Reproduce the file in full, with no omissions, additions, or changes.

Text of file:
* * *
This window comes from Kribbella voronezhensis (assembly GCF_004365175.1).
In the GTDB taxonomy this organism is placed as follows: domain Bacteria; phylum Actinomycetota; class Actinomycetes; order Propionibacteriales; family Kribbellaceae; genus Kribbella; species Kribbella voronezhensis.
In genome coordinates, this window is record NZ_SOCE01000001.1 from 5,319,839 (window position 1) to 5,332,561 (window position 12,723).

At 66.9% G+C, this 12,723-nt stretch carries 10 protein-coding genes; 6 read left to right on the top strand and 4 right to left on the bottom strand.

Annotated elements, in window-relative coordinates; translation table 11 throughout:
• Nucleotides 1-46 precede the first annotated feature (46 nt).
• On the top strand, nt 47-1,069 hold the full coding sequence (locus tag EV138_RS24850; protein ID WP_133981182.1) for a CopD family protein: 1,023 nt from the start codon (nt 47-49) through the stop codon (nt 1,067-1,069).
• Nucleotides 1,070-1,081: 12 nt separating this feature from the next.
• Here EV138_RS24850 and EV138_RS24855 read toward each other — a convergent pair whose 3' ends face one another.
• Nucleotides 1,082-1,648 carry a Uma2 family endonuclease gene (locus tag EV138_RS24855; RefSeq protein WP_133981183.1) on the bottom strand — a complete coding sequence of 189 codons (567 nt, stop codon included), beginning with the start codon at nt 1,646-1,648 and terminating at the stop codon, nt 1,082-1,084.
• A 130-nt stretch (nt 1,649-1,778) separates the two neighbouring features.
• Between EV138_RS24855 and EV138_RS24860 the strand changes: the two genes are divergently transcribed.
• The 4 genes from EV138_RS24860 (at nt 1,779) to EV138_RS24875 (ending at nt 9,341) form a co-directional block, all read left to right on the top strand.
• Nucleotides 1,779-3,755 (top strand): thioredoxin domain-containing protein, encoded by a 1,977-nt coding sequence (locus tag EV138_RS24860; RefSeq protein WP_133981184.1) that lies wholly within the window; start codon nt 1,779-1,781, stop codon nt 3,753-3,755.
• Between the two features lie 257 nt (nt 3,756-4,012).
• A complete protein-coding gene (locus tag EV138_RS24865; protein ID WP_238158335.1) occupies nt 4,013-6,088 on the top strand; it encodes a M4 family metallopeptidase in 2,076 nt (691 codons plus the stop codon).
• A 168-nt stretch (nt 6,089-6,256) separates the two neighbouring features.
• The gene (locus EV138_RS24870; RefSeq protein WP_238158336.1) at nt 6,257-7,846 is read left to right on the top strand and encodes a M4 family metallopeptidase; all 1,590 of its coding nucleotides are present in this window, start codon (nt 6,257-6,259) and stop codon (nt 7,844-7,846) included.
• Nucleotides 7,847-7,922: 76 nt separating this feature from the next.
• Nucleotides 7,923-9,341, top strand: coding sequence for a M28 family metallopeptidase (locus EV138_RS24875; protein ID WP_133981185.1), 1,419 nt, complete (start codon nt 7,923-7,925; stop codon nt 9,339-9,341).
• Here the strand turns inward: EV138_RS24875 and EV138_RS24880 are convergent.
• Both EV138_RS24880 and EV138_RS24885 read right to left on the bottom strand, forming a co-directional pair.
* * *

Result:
This window comes from Kribbella voronezhensis (assembly GCF_004365175.1).
In the GTDB taxonomy this organism is placed as follows: domain Bacteria; phylum Actinomycetota; class Actinomycetes; order Propionibacteriales; family Kribbellaceae; genus Kribbella; species Kribbella voronezhensis.
In genome coordinates, this window is record NZ_SOCE01000001.1 from 5,319,839 (window position 1) to 5,332,561 (window position 12,723).

At 66.9% G+C, this 12,723-nt stretch carries 10 protein-coding genes; 6 read left to right on the top strand and 4 right to left on the bottom strand.

Annotated elements, in window-relative coordinates; translation table 11 throughout:
• Nucleotides 1-46 precede the first annotated feature (46 nt).
• On the top strand, nt 47-1,069 hold the full coding sequence (locus tag EV138_RS24850; protein ID WP_133981182.1) for a CopD family protein: 1,023 nt from the start codon (nt 47-49) through the stop codon (nt 1,067-1,069).
• Nucleotides 1,070-1,081: 12 nt separating this feature from the next.
• Here EV138_RS24850 and EV138_RS24855 read toward each other — a convergent pair whose 3' ends face one another.
• Nucleotides 1,082-1,648 carry a Uma2 family endonuclease gene (locus tag EV138_RS24855; RefSeq protein WP_133981183.1) on the bottom strand — a complete coding sequence of 189 codons (567 nt, stop codon included), beginning with the start codon at nt 1,646-1,648 and terminating at the stop codon, nt 1,082-1,084.
• A 130-nt stretch (nt 1,649-1,778) separates the two neighbouring features.
• Between EV138_RS24855 and EV138_RS24860 the strand changes: the two genes are divergently transcribed.
• The 4 genes from EV138_RS24860 (at nt 1,779) to EV138_RS24875 (ending at nt 9,341) form a co-directional block, all read left to right on the top strand.
• Nucleotides 1,779-3,755 (top strand): thioredoxin domain-containing protein, encoded by a 1,977-nt coding sequence (locus tag EV138_RS24860; RefSeq protein WP_133981184.1) that lies wholly within the window; start codon nt 1,779-1,781, stop codon nt 3,753-3,755.
• Between the two features lie 257 nt (nt 3,756-4,012).
• A complete protein-coding gene (locus tag EV138_RS24865; protein ID WP_238158335.1) occupies nt 4,013-6,088 on the top strand; it encodes a M4 family metallopeptidase in 2,076 nt (691 codons plus the stop codon).
• A 168-nt stretch (nt 6,089-6,256) separates the two neighbouring features.
• The gene (locus EV138_RS24870; RefSeq protein WP_238158336.1) at nt 6,257-7,846 is read left to right on the top strand and encodes a M4 family metallopeptidase; all 1,590 of its coding nucleotides are present in this window, start codon (nt 6,257-6,259) and stop codon (nt 7,844-7,846) included.
• Nucleotides 7,847-7,922: 76 nt separating this feature from the next.
• Nucleotides 7,923-9,341, top strand: coding sequence for a M28 family metallopeptidase (locus EV138_RS24875; protein ID WP_133981185.1), 1,419 nt, complete (start codon nt 7,923-7,925; stop codon nt 9,339-9,341).
• Here the strand turns inward: EV138_RS24875 and EV138_RS24880 are convergent.
• Both EV138_RS24880 and EV138_RS24885 read right to left on the bottom strand, forming a co-directional pair.